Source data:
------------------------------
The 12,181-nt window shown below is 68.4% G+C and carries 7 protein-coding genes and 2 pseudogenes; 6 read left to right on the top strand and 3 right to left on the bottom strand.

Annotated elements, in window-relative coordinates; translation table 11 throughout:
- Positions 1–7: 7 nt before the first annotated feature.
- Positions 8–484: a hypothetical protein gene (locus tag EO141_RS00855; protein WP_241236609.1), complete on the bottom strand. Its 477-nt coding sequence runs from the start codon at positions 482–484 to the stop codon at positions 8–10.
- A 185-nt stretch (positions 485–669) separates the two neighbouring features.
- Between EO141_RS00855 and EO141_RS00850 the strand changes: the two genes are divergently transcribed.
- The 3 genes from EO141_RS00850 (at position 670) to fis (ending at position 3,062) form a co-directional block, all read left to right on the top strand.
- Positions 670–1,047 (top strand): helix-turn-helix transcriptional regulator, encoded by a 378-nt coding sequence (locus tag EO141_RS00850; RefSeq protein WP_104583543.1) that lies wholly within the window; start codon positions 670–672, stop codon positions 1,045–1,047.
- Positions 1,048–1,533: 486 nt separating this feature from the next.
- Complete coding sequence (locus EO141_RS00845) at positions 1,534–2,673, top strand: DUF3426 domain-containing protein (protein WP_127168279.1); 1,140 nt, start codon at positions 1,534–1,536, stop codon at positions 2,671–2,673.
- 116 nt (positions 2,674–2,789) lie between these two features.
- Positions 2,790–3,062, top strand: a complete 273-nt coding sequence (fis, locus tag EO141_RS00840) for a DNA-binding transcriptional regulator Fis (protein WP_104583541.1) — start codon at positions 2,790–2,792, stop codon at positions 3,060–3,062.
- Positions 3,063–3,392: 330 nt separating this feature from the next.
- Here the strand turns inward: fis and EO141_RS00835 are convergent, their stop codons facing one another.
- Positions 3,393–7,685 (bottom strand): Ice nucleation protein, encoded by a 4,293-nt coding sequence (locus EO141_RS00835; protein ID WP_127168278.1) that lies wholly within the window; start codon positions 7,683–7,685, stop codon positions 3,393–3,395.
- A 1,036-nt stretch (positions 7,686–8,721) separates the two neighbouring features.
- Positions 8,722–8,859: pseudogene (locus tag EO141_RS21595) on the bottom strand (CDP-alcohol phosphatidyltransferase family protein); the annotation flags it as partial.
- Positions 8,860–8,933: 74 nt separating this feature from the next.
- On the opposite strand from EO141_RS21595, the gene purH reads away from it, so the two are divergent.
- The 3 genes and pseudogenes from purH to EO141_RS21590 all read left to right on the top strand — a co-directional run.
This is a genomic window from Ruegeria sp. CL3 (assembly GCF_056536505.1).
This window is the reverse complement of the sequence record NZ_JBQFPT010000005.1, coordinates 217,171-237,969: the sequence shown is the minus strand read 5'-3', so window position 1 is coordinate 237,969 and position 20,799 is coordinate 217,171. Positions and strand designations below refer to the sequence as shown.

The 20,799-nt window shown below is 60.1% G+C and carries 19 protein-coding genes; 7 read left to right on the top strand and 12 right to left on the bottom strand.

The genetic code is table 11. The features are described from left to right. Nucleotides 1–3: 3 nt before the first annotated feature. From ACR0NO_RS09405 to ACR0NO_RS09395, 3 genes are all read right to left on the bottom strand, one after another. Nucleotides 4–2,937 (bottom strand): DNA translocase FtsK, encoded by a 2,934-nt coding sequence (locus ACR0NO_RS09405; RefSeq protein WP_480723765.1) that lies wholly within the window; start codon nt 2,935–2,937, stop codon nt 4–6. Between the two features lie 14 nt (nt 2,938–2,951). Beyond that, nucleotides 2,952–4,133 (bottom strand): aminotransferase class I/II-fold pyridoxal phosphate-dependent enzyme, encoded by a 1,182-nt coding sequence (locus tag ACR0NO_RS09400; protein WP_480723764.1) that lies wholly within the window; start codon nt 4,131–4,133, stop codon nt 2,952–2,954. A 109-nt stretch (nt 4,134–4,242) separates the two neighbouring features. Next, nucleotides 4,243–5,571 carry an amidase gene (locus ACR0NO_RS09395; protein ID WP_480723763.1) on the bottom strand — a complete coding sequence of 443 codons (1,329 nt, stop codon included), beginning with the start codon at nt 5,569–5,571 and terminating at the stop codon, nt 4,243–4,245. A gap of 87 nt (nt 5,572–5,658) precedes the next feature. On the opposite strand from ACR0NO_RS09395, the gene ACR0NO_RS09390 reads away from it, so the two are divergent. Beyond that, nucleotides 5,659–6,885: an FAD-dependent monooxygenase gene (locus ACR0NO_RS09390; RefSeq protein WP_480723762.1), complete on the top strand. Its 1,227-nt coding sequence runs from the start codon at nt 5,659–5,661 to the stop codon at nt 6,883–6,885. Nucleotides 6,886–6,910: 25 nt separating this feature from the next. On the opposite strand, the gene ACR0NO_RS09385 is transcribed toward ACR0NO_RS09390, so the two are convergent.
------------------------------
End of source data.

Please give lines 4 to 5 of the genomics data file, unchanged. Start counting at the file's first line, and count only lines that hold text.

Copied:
- Positions 8–484: a hypothetical protein gene (locus tag EO141_RS00855; protein WP_241236609.1), complete on the bottom strand. Its 477-nt coding sequence runs from the start codon at positions 482–484 to the stop codon at positions 8–10.
- A 185-nt stretch (positions 485–669) separates the two neighbouring features.